What are People Eating After the Apocalypse?

Apocalyptic fiction is big, as are shows about recovering from the apocalypse and post-apocalyptic films. Really, one could probably successfully argue that the genre has never truly died, because people have always been morbidly fascinated with the idea of what would happen if the world ended, especially now, when it seems like the financial crisis is starting to bring about a little apocalypse all its very own.

There are so many things to explore in this genre, but one comes up again and again for me: what are people eating, and how are they getting it?

One of the few entries to even really explore this is The Hunger Games, where food actually forms a key component of the post-apocalyptic world, and we learn rather a lot about the food systems used. We learn about the agricultural district, the shortages, and the use of food as a form of social control. We also learn about how hunger and desperation can combine to force people to do things they wouldn’t otherwise, like enter their names multiple times in a lottery that is almost certain to end in death. Collins really explored the role that food would play in a world where the food system might have been severely disrupted, and thought considerably about how to integrate it into the larger story of her novel.

Other creators of post-apocalyptic worlds are not so careful, and readers are left having to fill in blanks. Either characters are mysteriously getting food from somewhere, or they’re magically finding it, or they’re growing it, but not very much attention is paid to the realities of how they’re obtaining, preserving, and preparing that food. Finding food, for example, can require hours of work tromping through the woods and other regions to identify edible food and collect it, and you need to know how to do that, or receive training from someone who does. If you’re hunting, you need the tools and skills for that.

You don’t just amble around in the woods and pick mushrooms. You walk through slowly and patiently with your mushroom eyes on, looking for the faint disturbances and hints of colour that betray something edible. You learn to identify which things you can eat and which things you cannot, and how to tell the difference between certain mushrooms that masquerade as their edible relatives but are not, in fact, things that you want to eat. It can take hours to bring in a haul, and the number of mushrooms collected depends on the weather, the time of year, your luck on any given day.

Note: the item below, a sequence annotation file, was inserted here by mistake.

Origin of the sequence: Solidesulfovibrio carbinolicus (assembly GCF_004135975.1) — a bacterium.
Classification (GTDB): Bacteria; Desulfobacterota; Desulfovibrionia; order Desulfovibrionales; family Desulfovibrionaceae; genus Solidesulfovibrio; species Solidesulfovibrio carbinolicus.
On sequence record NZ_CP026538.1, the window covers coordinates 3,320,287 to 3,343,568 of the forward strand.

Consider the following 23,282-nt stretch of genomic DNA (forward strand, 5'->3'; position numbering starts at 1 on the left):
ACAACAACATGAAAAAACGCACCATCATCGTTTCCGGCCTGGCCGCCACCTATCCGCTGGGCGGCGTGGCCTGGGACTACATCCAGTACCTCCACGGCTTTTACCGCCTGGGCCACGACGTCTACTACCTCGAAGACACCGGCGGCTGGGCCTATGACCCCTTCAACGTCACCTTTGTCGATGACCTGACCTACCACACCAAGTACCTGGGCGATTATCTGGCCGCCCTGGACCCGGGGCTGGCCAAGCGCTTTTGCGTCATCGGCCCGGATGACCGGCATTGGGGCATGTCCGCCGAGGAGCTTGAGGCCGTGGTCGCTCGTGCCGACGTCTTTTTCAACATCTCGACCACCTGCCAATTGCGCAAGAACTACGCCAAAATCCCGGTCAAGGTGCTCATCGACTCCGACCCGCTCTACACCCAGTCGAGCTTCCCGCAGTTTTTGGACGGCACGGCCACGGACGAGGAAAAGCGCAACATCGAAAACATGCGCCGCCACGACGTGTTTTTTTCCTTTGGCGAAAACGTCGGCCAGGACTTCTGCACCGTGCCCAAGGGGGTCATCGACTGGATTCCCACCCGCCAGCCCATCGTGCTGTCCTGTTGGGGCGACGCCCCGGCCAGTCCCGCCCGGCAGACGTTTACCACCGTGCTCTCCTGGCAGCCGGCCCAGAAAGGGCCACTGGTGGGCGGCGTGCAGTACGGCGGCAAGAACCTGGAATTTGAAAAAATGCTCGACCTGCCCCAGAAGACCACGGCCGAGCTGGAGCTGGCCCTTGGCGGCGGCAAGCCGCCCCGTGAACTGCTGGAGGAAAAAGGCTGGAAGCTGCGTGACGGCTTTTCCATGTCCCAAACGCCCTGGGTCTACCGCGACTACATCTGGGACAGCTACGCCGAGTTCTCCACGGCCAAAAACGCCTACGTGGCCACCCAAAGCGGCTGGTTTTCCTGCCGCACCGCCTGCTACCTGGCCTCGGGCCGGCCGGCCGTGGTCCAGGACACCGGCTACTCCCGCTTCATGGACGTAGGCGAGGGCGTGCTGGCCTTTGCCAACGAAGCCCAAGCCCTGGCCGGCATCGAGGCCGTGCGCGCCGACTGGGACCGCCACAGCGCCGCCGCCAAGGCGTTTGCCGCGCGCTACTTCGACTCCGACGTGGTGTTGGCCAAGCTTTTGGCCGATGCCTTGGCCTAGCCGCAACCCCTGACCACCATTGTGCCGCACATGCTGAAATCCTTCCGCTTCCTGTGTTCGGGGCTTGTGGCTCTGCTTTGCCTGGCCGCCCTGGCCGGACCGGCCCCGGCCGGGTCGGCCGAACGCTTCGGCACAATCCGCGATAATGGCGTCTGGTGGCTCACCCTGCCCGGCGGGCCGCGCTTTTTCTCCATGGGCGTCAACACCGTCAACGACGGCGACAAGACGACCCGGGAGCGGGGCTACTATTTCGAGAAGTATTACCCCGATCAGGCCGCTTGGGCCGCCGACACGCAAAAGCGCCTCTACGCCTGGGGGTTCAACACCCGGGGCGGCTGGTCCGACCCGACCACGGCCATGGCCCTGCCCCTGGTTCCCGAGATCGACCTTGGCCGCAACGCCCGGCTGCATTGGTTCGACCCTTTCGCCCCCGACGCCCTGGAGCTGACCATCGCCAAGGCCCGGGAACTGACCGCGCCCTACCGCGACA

Wildcrafting is highly seasonal, dependent on what grows when and where, and it’s dependent on the health of the environment, as well. If the area has been heavily disturbed, things are not going to be growing; something that could create a great source of conflict and tension for characters in a text where food was taken seriously. They could, for example, return to a spot that’s usually reliable for berries, mushrooms, or some other food, only to find that it’s been disrupted in some way and the food source they were counting on is gone.

As for farming, this, too, requires a knowledge of seasons and weather and soil, what will grow somewhere and how it will behave. Sometimes it seems like crops are thrown together willy-nilly and people are eating things that wouldn’t come into season together, can’t grow where the story is allegedly set, wouldn’t produce in the yields suggested in the text, or just don’t make sense in terms of the most efficient and appropriate crops to choose for a given locale. You see high-water crops being proposed in a story where drought is an issue, for example, or people attempting to grow brassicas far outside their range.

The day-to-day realities of farming can be complex, fascinating, and frustrating, and could become as much as part of the story as the apocalypse and how people are dealing with it. What do you do when your cows are attacked by zombies, or your crops are churned up and destroyed by enemy troops invading your community? How do you prepare food when you can’t just go to a grocery store and buy components? What do you do for spices, oil, salt, other staples you probably don’t even think about but would sorely miss if they were suddenly gone from your kitchen?

And how are you cooking food? Have you ever baked bread and other goods in a wood-fired oven or stove? It’s likely a community would assemble and use a community bread oven to reduce the load on individual families, for example, which also sets up more fascinating possibilities for plotlines to follow, because the person most familiar with the bread oven can hold a lot of power. How are people preserving food? Drying, smoking, canning, salting? Are people getting accustomed to the lifestyle changes in the kitchen that apocalypse necessitates, like not having access to chocolate, for example, or not being able to make ice cream because ice is inaccessible?

My obsession with food is of course well-documented, but I do think about it a lot in this specific context because there’s a lot to talk about. Many people are unfamiliar with subsistence farming, wildcrafting, and eating within a very small region. They’d undoubtedly struggle in the wake of a major event that cut off access to food supplies and created a world where everything was topsy-turvy in the kitchen. I would love seeing that confronted rather than glossed over in texts that take us to a post-apocalyptic world, because there’s so much possibility, storywise, there.